Invasion of personal space and personal protection.

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#1 Sep 28th, 2007, 08:31
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#1
I know this is a controversial question, but...

I am about to embark on my first trip to India. While i am planning to stay away from the main tourist attractions for the majority if my journey, I am still expecting to be harrased by beggers, touts and drivers etc at various points along the way.

I have real problems with people invading my personal space and in particular grabbing at me or pulling me. If I respond automatically by breaking away from people (physically) if they are in my face, could this lead to trouble with the law or locals?

I'm not talking about punching or kicking anyone, just pushing them away if they are in my face or trying to pull me one way or the other.

hmmm... don't know how to word it any other way, and reading my post it sounds like I'm some sort of phsyco redneck, but I am not!! I think most of will understand what I'm asking.

Antisense ^_^
#2 Sep 28th, 2007, 09:02
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#2
you will find that many touts are very persistent in the way they approach you and encourage you to buy something. they will often not take no for an answer and repeat their offer many times over.

however it's rare to be physically engaged by a tout. it may happen occasionally, probably moreso by child beggars.

reacting violently is obviously socially unacceptable. you can gesture physically for them to let go but the use of actual force is in my view crossing the line.

the most annoying physical 'contact' i experienced were the rickshaw drivers who would hem us in as we walked while offering a ride. we'd have to double back around them to continue on our way. these guys often sleep on their bikes with a blanket and live hand to mouth. you need to keep that perspective before giving them a piece of your mind.
#3 Sep 28th, 2007, 09:14
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#3

jules has a great point,

put yourself in their sandals . . . sleep in their rickshaws overnight . . . patience is a good thing to over-pack . . . as are smiles . . . as is compassion. Remember what Dorothy said to her dog Toto (Wizard of Oz analogy) when they got to Oz . . . "I don't think we're in Kansas anymore." You aren't in Kansas anymore . . . or Perth, or Melbourne. In large cities/heavily touristed areas touts will be more aggressive. Smile. Give 'em a Namaste. Walk on.
Our deepest fear is not that we are inadequate; our deepest fear is that we are powerful beyond measure - Marianne Williamson
#4 Sep 28th, 2007, 09:24
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#4
that's the best approach. once you learn to keep your cool and maintain civility you'll also enjoy your time far more than if you blow your lid.
#5 Sep 28th, 2007, 10:25
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#5
I can understand where antisense is coming from; I am sometimes like that.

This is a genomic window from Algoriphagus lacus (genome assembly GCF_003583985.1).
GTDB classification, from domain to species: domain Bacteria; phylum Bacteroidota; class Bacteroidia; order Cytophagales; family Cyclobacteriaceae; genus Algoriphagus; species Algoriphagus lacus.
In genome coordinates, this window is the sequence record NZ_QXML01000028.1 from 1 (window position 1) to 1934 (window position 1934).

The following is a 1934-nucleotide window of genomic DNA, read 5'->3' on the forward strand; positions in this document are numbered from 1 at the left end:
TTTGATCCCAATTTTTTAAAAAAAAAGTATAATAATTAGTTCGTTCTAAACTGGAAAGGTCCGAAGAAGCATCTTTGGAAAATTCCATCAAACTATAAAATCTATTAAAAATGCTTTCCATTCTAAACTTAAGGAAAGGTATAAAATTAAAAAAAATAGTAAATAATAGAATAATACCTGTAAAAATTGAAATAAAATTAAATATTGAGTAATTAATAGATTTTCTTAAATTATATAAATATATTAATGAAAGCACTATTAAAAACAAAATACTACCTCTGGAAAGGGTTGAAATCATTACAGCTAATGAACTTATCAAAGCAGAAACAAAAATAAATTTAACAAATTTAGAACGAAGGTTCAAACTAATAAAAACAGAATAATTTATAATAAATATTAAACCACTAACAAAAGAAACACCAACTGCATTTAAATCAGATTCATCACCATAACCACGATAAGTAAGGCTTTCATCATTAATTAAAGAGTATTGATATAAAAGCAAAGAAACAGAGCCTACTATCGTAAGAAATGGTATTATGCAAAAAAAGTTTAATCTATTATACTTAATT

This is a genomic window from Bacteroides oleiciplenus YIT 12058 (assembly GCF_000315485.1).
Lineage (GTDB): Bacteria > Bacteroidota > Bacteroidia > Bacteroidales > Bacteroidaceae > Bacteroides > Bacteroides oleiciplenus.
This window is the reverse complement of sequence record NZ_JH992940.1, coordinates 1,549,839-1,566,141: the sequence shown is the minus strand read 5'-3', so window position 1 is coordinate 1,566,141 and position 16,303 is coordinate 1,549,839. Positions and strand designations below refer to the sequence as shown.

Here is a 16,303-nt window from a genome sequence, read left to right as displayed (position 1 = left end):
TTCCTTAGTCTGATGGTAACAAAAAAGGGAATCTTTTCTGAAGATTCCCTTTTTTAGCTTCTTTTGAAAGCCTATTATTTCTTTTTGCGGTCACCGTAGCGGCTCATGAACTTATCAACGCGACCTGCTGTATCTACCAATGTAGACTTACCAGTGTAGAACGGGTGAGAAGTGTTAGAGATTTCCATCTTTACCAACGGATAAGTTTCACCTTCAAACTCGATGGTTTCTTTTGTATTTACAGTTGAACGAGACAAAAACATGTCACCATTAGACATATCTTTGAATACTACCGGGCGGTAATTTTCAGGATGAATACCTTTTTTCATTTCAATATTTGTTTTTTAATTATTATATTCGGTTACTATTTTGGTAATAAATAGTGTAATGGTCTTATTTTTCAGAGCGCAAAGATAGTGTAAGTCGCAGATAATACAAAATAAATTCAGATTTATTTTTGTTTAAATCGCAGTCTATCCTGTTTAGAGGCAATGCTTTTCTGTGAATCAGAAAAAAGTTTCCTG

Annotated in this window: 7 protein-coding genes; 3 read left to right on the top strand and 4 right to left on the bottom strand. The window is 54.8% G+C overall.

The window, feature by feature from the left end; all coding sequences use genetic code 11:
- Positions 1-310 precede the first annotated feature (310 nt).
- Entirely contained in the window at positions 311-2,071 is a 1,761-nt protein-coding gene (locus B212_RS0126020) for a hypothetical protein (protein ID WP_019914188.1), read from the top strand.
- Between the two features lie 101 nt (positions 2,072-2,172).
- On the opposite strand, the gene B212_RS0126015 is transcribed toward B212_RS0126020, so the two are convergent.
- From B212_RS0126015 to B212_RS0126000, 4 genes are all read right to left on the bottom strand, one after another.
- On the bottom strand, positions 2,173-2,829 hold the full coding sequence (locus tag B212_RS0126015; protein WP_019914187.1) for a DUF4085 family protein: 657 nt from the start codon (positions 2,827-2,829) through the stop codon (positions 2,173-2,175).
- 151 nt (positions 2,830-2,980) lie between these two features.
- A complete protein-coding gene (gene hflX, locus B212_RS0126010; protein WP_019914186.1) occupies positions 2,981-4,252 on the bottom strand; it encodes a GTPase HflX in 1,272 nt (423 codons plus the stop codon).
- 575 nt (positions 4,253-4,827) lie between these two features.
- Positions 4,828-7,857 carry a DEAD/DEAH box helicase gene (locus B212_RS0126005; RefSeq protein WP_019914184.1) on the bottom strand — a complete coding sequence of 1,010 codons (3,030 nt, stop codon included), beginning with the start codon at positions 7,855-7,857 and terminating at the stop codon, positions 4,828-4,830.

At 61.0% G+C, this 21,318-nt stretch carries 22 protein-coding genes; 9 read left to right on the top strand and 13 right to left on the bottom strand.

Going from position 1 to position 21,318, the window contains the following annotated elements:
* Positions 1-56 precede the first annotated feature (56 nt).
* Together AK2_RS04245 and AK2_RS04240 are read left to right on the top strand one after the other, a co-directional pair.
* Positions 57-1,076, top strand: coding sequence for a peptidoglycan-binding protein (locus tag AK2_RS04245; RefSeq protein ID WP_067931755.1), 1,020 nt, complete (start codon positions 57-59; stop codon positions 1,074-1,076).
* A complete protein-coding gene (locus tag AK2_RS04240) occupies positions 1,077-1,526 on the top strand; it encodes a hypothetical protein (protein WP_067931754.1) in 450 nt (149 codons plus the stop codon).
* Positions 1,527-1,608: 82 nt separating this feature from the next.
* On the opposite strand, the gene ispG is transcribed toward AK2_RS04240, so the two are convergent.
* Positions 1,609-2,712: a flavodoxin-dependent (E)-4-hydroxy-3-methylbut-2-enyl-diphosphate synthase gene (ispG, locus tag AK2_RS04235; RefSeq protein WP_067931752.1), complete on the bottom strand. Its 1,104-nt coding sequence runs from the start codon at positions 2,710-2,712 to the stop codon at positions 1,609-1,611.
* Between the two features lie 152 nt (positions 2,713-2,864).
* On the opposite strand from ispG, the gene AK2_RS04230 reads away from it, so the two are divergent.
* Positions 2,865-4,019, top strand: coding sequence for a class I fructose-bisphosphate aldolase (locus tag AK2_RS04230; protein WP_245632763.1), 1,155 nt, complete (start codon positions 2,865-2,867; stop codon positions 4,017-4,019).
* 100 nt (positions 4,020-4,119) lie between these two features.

But a firm 'no', even an angry sounding/aggressive 'no' is much better than pushing, and equally effective. As is ignoring them and walking away.

No, you will not get into trouble with the law or locals for a gentle push or breaking away. Groups of beggars may not be fazed by this, though.

What works is the realisation on the part of the touts/beggars that they are wasting their time with you.
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#6 Sep 28th, 2007, 10:37
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#6
I didn't experience any beggars or touts grabbing at me or pulling me. However, at one site I did have a couple of begging women touching my feet which I found very disturbing. Moving away quickly did put an end to that though.

But if you like a lot of personal space around you generally - like you might find in Perth, a wide-open city of only 1.5 million people - forget it! India is full of people, and everywhere you go there will be crowds, and people will be closer to you than you are used to, or possibly than you are comfortable with. When you stand in a queue to buy something (what queue?) the person behind you will be so close they are almost in front of you. When you get on or off a train, you will have to push right through people, and they will be doing the same to you. It is part of the fun of the place!
#7 Sep 28th, 2007, 12:11
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#7
Quote:
Originally Posted by vireya View Post I didn't experience any beggars or touts grabbing at me or pulling me. However, at one site I did have a couple of begging women touching my feet which I found very disturbing. Moving away quickly did put an end to that though.

But if you like a lot of personal space around you generally - like you might find in Perth, a wide-open city of only 1.5 million people - forget it! India is full of people, and everywhere you go there will be crowds, and people will be closer to you than you are used to, or possibly than you are comfortable with. When you stand in a queue to buy something (what queue?) the person behind you will be so close they are almost in front of you. When you get on or off a train, you will have to push right through people, and they will be doing the same to you. It is part of the fun of the place!
Well said Vireya!
There is no such thing as personal space in India. Not at least in the cities.
Antisense if you go with this premise (i.e.There is no personal space in India), you might not have much problem there. Otherwise you are in for a shock. I take that back, you are in for a shock anyway if this is your first visit